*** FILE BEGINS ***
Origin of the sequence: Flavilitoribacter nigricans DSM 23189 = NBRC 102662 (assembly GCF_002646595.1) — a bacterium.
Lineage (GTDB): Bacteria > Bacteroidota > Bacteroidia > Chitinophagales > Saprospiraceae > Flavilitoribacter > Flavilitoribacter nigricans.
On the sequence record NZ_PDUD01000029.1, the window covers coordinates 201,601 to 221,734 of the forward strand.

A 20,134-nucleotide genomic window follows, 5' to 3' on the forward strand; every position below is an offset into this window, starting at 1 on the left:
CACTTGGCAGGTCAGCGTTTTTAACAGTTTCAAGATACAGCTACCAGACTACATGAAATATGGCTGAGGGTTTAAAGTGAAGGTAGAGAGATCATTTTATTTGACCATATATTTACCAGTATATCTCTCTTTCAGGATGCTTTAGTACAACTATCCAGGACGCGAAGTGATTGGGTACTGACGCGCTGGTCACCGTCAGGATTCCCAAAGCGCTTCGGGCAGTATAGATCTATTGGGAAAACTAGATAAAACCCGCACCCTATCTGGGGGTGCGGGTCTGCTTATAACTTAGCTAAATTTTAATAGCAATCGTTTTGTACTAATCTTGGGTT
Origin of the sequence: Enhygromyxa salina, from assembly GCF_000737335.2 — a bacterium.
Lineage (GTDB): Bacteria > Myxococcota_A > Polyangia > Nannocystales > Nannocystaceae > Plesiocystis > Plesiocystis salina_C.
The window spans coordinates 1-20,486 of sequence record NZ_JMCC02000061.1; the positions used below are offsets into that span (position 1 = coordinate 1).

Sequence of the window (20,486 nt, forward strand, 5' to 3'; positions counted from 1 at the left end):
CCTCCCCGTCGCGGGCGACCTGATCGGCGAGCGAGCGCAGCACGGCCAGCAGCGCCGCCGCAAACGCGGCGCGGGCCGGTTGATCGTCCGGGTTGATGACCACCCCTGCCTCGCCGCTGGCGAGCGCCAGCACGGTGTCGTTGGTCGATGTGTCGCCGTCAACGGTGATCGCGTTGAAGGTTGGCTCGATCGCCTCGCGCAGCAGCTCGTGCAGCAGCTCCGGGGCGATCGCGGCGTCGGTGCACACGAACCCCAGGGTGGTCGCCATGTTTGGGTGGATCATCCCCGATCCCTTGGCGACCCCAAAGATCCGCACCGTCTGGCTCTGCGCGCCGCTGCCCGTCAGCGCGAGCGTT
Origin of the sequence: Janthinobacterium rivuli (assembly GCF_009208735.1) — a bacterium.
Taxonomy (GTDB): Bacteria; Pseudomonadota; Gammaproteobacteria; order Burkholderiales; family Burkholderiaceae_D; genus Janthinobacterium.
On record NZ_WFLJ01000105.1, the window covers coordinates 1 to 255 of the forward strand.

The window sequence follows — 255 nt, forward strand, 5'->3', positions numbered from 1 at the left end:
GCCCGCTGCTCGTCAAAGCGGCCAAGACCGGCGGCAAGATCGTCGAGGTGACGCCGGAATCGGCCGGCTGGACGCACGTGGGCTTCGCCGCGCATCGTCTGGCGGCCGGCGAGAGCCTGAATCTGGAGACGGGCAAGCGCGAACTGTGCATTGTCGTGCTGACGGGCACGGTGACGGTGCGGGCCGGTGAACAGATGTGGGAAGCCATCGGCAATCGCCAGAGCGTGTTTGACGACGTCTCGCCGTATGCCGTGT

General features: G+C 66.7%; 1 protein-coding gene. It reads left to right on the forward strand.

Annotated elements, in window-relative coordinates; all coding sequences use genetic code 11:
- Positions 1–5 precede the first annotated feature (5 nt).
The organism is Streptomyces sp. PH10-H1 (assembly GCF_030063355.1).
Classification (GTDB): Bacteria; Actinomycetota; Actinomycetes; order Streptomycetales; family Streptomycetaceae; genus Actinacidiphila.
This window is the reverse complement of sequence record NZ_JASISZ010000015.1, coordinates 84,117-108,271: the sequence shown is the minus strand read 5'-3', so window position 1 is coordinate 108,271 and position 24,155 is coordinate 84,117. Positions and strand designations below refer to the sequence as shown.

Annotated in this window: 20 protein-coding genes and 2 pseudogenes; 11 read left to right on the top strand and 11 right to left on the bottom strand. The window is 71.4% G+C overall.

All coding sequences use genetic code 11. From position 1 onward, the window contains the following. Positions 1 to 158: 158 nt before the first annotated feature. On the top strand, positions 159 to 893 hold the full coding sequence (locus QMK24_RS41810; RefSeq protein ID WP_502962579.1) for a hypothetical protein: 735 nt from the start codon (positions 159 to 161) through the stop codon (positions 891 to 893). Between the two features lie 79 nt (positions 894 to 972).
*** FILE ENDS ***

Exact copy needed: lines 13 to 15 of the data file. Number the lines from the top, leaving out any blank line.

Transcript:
On record NZ_WFLJ01000105.1, the window covers coordinates 1 to 255 of the forward strand.

The window sequence follows — 255 nt, forward strand, 5'->3', positions numbered from 1 at the left end:
GCCCGCTGCTCGTCAAAGCGGCCAAGACCGGCGGCAAGATCGTCGAGGTGACGCCGGAATCGGCCGGCTGGACGCACGTGGGCTTCGCCGCGCATCGTCTGGCGGCCGGCGAGAGCCTGAATCTGGAGACGGGCAAGCGCGAACTGTGCATTGTCGTGCTGACGGGCACGGTGACGGTGCGGGCCGGTGAACAGATGTGGGAAGCCATCGGCAATCGCCAGAGCGTGTTTGACGACGTCTCGCCGTATGCCGTGT